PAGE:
Why did Omega Advisors move away from its investment in Crocs?

Market Realist

Omega Advisors starts new positions in 3Q 2013 (Part 7 of 7)

(Continued from Part 6)

Omega Advisors Inc. is a New York–based investment advisory firm founded in 1991 by Leon G. Cooperman. Omega has approximately $10 billion under management (as of November 30, 2013).

Abbreviated financial summaries and metrics for these securities are included below. Detailed analysis and recommendations require a subscription (more information at the bottom of the article).

Omega Advisors started new positions in Sprint Corp (S), Freeport-McMoRan Copper (FCX),  HCA Holdings Inc. (HCA), and Realogy Holdings Corp. (RLGY) and it sold Occidental Petroleum (OXY), Wells Fargo & Company (WFC), and Crocs Inc. (CROX).

Why sell Crocs Inc. (CROX)?

Omega sold a 0.51% position in Crocs Inc.

The company shares jumped recently on unconfirmed news reports that it was exploring a leveraged buyout and has held talks with Blackstone and KKR.

The company reported earnings that were below analyst estimates in 3Q 2013. It posted net income of $13.0 million or $0.15 per diluted share in 3Q 2013, compared to net income of $45.1 million or $0.49 per diluted share in the prior year period. For the quarter, revenues decreased $7 million or 2%, to $288.5 million.

Crocs saw strong performance in the Asia Pacific region and marked improvement in all channels of its European business. However, sales were weak in its Americas segment and Japan, where all channels performed below expectations. It saw decreased consumer optimism and also less discretionary spending for footwear, apparel, and other consumer goods in the U.S. It expects to see the slower trend continue in the fourth quarter due to a challenging back-to-school season, soft holiday indications, weaker employment growth numbers for the holiday season, and the macroeconomic concerns pressurizing its consumers.

In Japan, which represents 15% of its revenue, it was affected by unfavorable exchange rates and decreased wholesale volumes. Revenue from the Americas segment decreased $16 million, or 12%, compared to the same period in 2012. Revenue in its business in Japan declined nearly 23% during the quarter, or $11.7 million due to the weaker yen.

In terms of guidance, it expects revenue to be flat or down compared to the prior year, as it forecasted revenue of $220 million to $225 million.

The company also announced in its earnings release that its board of directors approved the repurchase of up to an additional 15.0 million shares under its existing stock repurchase authorization.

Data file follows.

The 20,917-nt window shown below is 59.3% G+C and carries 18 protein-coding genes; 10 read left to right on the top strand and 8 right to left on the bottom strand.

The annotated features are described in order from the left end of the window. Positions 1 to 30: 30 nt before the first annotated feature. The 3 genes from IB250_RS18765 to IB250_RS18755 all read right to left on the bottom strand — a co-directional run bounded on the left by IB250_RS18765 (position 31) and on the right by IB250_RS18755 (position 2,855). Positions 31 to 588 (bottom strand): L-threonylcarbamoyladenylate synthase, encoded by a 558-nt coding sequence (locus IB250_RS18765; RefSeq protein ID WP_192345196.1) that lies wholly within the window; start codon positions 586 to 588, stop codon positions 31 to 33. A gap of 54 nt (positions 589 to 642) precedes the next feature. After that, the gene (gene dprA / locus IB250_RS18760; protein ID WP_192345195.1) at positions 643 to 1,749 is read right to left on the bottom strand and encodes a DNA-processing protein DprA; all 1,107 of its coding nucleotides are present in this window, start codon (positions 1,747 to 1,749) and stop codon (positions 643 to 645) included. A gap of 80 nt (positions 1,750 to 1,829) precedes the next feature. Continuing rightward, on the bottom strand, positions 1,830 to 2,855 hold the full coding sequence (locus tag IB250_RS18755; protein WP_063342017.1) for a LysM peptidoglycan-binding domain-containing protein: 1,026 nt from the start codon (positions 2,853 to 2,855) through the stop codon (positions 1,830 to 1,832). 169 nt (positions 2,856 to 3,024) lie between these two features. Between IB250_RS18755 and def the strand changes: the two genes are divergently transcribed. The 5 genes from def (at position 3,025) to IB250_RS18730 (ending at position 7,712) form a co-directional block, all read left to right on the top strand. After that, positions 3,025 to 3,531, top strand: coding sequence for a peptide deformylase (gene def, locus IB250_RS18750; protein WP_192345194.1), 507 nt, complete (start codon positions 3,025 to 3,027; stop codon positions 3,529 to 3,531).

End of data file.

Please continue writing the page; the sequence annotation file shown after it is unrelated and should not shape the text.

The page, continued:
Despite lackluster results, the company is confident about its future prospects, as it has a strong global brand, a broad and expanding product line, and a robust balance sheet. Year-to-date, the stock is down 10%. Although the company has seen PE interest, analysts are cautious about investing in the stock.

Crocs, Inc, a world leader in innovative casual footwear for men, women, and children, offers several distinct shoe collections, with more than 300 four-season footwear styles. All Crocs shoes feature Croslite material, a proprietary revolutionary technology that gives each pair of shoes the soft, comfortable, lightweight, and odor-resistant qualities that Crocs says its fans know and love. The company claims Crocs fans “Get Crocs Inside” every pair of shoes, from the familiar clog to its new models of sneakers, sandals, boots, and heels.

CROX

According to hedgefundletters.com, Omega Advisors primarily invests in domestic public equity and dabbles in markets such as bonds and commodities. When the fund focuses on investing in value equities, it uses a combination of a top-down approach, to carefully choose the sector, and a long-short fundamental analysis. To create his portfolios, Leon G. Cooperman takes a bottom-up approach to form his portfolios with the S&P 500 index as the benchmark.

Cooperman was born in New York and as an undergraduate at Hunter College, he joined and was an active member of Alpha Epsilon Pi. After graduating, he became a Xerox quality control engineer in 1965. He later received his M.B.A. from Columbia Business School, graduating in 1967. After 25 years of service, Leon Cooperman retired in 1991 from his positions as general partner of Goldman, Sachs & Co. and as chairman and chief executive officer of Goldman Sachs Asset Management in order to set up Omega.

Browse this series on Market Realist:

Rates

View Comments (0)